There is vacant and unentered in the Naval Reserve No. 1, according to our records, 21,436 acres, and only 160 acres involving trespass suits.

(The matter in detail referred to by Commissioner Tallman is here printed in full, as follows:)


Total area, 38,072.71 acres; patented without oil and gas reservation, 12,103.09 acres (no surface patents in this reserve); area patented to Southern Pacific Railroad, 10,770.70 acres; school sections, 1,332.39 acres; area included in suit No. 221, known as Elk Hills suit, won by Government in district court, now on appeal to the circuit court of appeals, 6,109.17 acres; area embraced in pending mineral applications (10), 4,532.95 acres; area against which adverse proceedings directed (7 cases), 2,772.31 acres. Charges--Dummy only, none; withdrawal only (3 cases), 1,598.20 acres; both, none; other charges, not involving dummy or withdrawal (4 cases), 1,174.11 acres. Area included in private contests or adverse suits (3 cases), 1,600.64 acres; area pending investigation (1 case), 160 acres; area vacant and unentered on General Land Office records, 21,436.67 acres; area in trespass suits, 160 acres.

This statement I have here is a summary of what Mr. Williams, of the Bureau of Mines, has already given you, simply prepared to go into the record in the shape of a table.

(The data here submitted by Commissioner Tallman is as follows:)

[blocks in formation]

Nine wells drilled over 3,000 feet; three producing, six too far away from structure and outside probable acreage.

(Commissioner Tallman thereupon read the following:)


Total area, 30,180.67 acres; area patented without reservation, 19,090.94 acres; area patented to Southern Pacific, 15,394.26 acres; area patented under the mining laws, 1,600.52 acres; area patented to Southern Pacific and included

in suits now pending, 15,394.26 acres; area in school sections, 1,920 acres; area patented under agricultural laws, 176.16 acres; area included in mineral applications (33), 7,383.60 acres; area against which adverse proceedings directed (20 cases), 4,986.15 acres; area clear listed but not patented (12 cases), 2,077.45 acres. Honolulu.-Area pending in adverse suits (1 case), 320 acres; area vacant and unentered according to Land Office records, 3,706.13 acres. (NOTE. With the exception of one section, practically all of this area is covered with claims and wells.) Land included in mineral applications and also in trespass suits, 1,443.72 acres; vacant and unentered land included in trespass suits, 480.87 acres. Pending under adverse charges--Dummy only (7 cases), 1,141.05 acres; withdrawal only (4 cases), 1,125.10 acres; both charges (9 cases), 2,720 acres.

The CHAIRMAN. What does that cover?

Commissioner TALLMAN. A total of 4,986 acres.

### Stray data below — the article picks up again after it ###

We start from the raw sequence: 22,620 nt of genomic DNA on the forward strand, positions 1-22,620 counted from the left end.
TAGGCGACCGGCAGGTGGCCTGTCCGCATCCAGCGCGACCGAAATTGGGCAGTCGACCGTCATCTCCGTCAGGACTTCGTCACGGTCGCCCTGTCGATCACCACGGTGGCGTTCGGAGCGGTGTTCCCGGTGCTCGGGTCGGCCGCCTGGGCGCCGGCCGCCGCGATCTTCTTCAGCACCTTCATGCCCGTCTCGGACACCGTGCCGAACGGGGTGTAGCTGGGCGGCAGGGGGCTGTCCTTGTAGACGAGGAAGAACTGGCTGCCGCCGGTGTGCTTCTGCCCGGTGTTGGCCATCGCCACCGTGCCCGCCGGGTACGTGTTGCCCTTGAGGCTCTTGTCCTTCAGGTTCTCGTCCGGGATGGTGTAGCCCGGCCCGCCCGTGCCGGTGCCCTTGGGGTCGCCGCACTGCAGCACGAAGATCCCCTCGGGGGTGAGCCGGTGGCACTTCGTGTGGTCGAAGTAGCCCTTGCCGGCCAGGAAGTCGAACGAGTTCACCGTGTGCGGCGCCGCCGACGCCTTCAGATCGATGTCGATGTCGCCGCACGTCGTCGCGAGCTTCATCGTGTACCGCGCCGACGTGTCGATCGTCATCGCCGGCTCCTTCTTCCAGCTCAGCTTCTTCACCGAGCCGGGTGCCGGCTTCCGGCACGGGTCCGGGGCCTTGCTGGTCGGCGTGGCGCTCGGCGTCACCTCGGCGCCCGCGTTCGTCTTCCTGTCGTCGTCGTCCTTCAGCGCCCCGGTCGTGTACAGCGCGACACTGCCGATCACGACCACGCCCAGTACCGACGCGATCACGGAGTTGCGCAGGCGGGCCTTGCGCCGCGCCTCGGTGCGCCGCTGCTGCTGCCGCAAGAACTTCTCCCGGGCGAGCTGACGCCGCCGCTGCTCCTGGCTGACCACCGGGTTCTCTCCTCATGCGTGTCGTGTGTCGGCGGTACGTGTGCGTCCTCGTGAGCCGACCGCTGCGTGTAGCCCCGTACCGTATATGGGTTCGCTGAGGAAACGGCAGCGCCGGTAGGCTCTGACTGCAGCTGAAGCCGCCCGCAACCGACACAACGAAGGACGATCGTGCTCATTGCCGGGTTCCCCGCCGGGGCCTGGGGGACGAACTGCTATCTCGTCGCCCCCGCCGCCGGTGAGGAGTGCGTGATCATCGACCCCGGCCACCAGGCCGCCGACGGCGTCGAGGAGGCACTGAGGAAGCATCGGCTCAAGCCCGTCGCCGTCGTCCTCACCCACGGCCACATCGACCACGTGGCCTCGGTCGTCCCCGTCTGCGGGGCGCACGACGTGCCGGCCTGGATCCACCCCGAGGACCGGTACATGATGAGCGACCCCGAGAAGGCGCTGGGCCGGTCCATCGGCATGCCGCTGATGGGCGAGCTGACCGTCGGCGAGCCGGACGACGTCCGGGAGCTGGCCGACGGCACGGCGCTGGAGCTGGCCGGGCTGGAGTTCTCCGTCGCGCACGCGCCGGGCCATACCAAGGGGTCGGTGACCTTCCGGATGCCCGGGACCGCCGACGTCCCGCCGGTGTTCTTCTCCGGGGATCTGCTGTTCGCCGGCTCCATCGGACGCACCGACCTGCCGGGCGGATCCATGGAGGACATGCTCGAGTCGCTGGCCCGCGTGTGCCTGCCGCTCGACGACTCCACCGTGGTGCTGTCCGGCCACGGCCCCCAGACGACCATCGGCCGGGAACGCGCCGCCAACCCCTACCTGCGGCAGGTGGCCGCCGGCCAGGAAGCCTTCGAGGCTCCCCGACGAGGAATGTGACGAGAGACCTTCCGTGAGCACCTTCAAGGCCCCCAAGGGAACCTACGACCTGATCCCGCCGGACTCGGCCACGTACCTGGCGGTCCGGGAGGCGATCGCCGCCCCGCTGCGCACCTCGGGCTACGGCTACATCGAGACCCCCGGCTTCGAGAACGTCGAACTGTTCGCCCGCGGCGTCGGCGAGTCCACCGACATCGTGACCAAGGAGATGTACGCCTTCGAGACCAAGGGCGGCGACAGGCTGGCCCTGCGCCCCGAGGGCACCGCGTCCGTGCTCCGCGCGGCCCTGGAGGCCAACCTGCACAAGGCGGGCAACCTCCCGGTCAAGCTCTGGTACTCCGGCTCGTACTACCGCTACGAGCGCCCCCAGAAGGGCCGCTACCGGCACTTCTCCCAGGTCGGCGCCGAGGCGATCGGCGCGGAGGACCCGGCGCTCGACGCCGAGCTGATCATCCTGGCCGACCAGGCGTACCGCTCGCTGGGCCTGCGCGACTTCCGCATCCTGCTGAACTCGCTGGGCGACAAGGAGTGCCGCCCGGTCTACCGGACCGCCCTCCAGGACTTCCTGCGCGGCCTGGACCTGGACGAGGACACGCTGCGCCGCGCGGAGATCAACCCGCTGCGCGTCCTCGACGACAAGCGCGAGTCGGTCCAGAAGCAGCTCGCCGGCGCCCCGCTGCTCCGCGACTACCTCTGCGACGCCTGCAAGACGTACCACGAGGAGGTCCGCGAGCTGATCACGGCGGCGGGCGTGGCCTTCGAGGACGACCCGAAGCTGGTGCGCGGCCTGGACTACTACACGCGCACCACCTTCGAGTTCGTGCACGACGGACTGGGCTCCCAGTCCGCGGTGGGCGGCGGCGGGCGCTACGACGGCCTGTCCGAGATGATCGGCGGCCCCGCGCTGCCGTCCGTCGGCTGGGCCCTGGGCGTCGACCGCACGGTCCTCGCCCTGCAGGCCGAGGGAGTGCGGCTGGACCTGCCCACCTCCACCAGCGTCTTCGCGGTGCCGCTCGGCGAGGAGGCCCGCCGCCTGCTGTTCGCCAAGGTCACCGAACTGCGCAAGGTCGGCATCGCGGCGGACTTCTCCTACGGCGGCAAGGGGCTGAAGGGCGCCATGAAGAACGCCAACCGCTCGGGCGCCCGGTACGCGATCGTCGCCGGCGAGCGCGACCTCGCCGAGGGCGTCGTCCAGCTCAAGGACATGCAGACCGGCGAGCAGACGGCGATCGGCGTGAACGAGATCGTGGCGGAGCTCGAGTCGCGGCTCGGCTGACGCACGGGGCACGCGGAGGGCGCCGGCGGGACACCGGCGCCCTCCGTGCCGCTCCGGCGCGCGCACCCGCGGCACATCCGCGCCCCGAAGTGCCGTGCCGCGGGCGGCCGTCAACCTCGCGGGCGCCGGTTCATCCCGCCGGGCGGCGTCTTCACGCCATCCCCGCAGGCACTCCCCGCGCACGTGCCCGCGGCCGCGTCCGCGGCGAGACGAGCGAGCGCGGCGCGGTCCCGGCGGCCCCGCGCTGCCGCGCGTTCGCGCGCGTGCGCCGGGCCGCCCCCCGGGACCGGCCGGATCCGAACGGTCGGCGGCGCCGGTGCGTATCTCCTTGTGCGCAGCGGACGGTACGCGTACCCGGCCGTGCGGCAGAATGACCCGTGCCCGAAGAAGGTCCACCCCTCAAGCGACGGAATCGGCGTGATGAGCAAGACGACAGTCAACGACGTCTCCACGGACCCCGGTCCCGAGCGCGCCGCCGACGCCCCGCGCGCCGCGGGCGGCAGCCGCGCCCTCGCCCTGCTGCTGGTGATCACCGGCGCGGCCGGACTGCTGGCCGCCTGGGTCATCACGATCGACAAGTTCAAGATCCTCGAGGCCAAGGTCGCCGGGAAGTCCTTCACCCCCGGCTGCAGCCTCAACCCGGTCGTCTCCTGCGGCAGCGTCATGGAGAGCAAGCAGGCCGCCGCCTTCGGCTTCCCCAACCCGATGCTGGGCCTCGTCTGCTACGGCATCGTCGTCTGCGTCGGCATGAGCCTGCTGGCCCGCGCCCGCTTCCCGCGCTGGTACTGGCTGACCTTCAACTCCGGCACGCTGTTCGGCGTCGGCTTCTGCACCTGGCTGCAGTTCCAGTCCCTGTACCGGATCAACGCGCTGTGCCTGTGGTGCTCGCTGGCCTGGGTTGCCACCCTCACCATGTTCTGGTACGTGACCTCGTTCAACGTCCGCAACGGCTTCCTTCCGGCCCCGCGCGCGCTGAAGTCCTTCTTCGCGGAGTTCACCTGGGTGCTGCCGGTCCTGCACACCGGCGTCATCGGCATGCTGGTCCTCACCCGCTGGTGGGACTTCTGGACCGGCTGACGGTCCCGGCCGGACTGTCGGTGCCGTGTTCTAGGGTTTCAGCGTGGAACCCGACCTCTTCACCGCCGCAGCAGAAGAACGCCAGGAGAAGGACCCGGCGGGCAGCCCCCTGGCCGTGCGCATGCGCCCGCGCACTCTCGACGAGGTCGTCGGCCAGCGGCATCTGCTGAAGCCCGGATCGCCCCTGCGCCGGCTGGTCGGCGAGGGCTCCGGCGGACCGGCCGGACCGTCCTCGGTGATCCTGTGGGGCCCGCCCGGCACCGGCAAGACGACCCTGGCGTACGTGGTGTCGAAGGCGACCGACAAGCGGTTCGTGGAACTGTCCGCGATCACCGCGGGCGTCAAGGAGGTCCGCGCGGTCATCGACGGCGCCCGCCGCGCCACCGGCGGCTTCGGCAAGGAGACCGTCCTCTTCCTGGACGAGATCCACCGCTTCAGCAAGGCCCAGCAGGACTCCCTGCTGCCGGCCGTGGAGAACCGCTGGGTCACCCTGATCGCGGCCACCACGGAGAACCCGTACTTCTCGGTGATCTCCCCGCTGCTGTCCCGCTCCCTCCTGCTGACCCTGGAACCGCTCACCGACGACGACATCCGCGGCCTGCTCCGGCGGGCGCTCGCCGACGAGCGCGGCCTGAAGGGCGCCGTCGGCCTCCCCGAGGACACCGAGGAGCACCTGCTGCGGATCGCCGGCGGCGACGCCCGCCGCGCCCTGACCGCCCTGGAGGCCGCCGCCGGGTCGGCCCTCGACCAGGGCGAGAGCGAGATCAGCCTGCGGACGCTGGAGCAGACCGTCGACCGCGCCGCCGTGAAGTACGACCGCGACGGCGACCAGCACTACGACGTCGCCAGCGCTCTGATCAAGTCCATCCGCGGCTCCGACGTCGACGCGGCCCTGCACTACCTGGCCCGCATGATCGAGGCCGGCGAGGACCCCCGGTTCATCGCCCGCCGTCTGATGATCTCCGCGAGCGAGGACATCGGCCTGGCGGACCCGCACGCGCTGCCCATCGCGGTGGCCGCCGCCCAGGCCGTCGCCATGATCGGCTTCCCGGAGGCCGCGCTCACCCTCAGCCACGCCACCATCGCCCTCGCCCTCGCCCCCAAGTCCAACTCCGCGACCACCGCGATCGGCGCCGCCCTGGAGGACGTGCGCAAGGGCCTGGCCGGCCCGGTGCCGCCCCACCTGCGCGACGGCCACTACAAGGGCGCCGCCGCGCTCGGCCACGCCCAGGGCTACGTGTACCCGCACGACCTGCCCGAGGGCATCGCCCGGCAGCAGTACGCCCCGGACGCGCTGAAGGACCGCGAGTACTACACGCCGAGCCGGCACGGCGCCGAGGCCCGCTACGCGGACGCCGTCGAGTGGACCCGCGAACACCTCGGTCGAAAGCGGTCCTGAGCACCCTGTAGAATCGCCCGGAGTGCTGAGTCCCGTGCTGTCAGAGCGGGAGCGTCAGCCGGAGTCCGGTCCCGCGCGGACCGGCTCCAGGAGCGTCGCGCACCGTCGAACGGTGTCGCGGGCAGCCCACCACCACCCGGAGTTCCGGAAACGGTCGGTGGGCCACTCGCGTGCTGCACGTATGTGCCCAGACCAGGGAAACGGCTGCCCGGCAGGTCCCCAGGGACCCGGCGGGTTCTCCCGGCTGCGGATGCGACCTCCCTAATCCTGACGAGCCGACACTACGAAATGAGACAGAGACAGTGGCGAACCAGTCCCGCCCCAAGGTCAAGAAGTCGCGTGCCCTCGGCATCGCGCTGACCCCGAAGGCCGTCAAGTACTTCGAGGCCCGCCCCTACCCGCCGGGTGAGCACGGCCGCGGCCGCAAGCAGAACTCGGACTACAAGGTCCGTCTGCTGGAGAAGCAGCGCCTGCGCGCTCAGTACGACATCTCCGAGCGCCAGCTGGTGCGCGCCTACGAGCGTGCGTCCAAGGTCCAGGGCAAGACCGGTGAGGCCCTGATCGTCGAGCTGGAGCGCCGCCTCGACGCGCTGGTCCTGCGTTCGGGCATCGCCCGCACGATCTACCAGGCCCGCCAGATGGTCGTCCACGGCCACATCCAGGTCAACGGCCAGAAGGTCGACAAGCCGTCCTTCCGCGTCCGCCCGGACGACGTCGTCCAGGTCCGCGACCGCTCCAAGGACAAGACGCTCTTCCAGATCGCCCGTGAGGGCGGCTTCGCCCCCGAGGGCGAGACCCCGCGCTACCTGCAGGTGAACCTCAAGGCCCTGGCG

Representative LENROOT. Have you there data as to rejected applications finally acted upon in this reserve?

Commissioner TALLMAN. No, I have not.
Representative LENROOT. Are there such?

(Data requested by Mr. Lenroot, relative to rejected cases is here printed in full as follows:)

Two applications for mineral patent withdrawn oil lands in California, have been finally rejected within the last year or so. These applications covered 718.02 acres, all but 80 acres of which is situated in Naval Reserve No. 1. In one of these cases, however, two new applications were filed for the same land (638.02 acres, all in Naval Reserve No. 1) by the same applicants. These new applications are now pending as follows: 317.20 acres under private contest with the United States as intervenor; 160.82 acres under adverse charges by the United States, and 160 acres pending investigation. One other mineral application, embracing 644.48 acres, situated in Naval Reserve No. 1, has been rejected but is now pending before the department on appeal. No mineral applications have been finally rejected in Naval Reserve No. 2.

In addition to these rejections, it may be stated that considerable areas of the naval reserves were at date of the first withdrawal and at later dates, covered by State indemnity school land selections, all of which have been finally rejected and disposed of.

Commissioner TALLMAN. I think there are some. I can not say positively. I do not recall whether there are any in Naval Reserve No. 2 finally acted on adversely or not. There are 1,600 acres which has been acted on favorably, and there has been some agricultural patents granted in Naval Reserve No. 2.

Senator CLARK. Full patents?

Commissioner TALLMAN. Yes, old agricultural entries that were made and confirmed.

Representative LENROOT. Was the land acquired by the States? Commissioner TALLMAN. Yes, three sections. That goes in in my figures as patented land, but it is not technically, for, as Mr. Williams says, there is no patent granted to it.

Here is a summary of the information Mr. Williams of the Bureau of Mines gave you yesterday.

(The data here submitted by Commissioner Tallman is as follows:)

Oil trespass suits, California.

(Both in and out of naval reserves.)

27 suits brought to date_

11 of these involve entered lands_. 16 of these involve unentered lands.

1 of these involve land in Naval Reserve No. 1. 7 of these involve land in Naval Reserve No. 2. 19 of these involve land outside naval reserves.


6, 041. 65

2, 883.99 3,157.66 160.00

1, 924. 59 3, 957. 06